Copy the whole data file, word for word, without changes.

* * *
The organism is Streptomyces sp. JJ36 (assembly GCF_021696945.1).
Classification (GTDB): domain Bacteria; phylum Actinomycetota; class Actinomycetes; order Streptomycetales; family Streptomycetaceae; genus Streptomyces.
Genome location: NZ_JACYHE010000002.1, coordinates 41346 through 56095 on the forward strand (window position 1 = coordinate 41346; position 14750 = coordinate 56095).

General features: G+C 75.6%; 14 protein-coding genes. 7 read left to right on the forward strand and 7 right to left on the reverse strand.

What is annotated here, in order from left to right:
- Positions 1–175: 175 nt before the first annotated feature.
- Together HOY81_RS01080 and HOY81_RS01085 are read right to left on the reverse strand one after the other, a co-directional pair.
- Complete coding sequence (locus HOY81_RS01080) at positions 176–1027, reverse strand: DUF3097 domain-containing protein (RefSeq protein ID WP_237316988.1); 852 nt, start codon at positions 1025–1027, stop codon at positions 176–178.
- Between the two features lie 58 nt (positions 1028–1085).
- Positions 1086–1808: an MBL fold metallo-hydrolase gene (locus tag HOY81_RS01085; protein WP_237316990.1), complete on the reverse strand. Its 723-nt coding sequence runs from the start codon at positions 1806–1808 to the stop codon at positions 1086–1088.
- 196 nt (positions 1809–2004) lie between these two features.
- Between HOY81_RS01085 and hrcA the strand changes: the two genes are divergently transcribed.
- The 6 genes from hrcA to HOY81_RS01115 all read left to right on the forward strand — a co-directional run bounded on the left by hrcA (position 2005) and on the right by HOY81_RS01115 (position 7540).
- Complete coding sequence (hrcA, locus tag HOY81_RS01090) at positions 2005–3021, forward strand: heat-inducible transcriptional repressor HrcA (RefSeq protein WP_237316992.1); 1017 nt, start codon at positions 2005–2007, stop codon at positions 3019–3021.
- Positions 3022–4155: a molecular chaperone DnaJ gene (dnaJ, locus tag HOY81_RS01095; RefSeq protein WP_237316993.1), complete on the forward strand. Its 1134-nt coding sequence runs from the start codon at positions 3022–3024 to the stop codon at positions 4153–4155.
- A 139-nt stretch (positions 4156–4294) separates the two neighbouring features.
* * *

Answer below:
The organism is Streptomyces sp. JJ36 (assembly GCF_021696945.1).
Classification (GTDB): domain Bacteria; phylum Actinomycetota; class Actinomycetes; order Streptomycetales; family Streptomycetaceae; genus Streptomyces.
Genome location: NZ_JACYHE010000002.1, coordinates 41346 through 56095 on the forward strand (window position 1 = coordinate 41346; position 14750 = coordinate 56095).

General features: G+C 75.6%; 14 protein-coding genes. 7 read left to right on the forward strand and 7 right to left on the reverse strand.

What is annotated here, in order from left to right:
- Positions 1–175: 175 nt before the first annotated feature.
- Together HOY81_RS01080 and HOY81_RS01085 are read right to left on the reverse strand one after the other, a co-directional pair.
- Complete coding sequence (locus HOY81_RS01080) at positions 176–1027, reverse strand: DUF3097 domain-containing protein (RefSeq protein ID WP_237316988.1); 852 nt, start codon at positions 1025–1027, stop codon at positions 176–178.
- Between the two features lie 58 nt (positions 1028–1085).
- Positions 1086–1808: an MBL fold metallo-hydrolase gene (locus tag HOY81_RS01085; protein WP_237316990.1), complete on the reverse strand. Its 723-nt coding sequence runs from the start codon at positions 1806–1808 to the stop codon at positions 1086–1088.
- 196 nt (positions 1809–2004) lie between these two features.
- Between HOY81_RS01085 and hrcA the strand changes: the two genes are divergently transcribed.
- The 6 genes from hrcA to HOY81_RS01115 all read left to right on the forward strand — a co-directional run bounded on the left by hrcA (position 2005) and on the right by HOY81_RS01115 (position 7540).
- Complete coding sequence (hrcA, locus tag HOY81_RS01090) at positions 2005–3021, forward strand: heat-inducible transcriptional repressor HrcA (RefSeq protein WP_237316992.1); 1017 nt, start codon at positions 2005–2007, stop codon at positions 3019–3021.
- Positions 3022–4155: a molecular chaperone DnaJ gene (dnaJ, locus tag HOY81_RS01095; RefSeq protein WP_237316993.1), complete on the forward strand. Its 1134-nt coding sequence runs from the start codon at positions 3022–3024 to the stop codon at positions 4153–4155.
- A 139-nt stretch (positions 4156–4294) separates the two neighbouring features.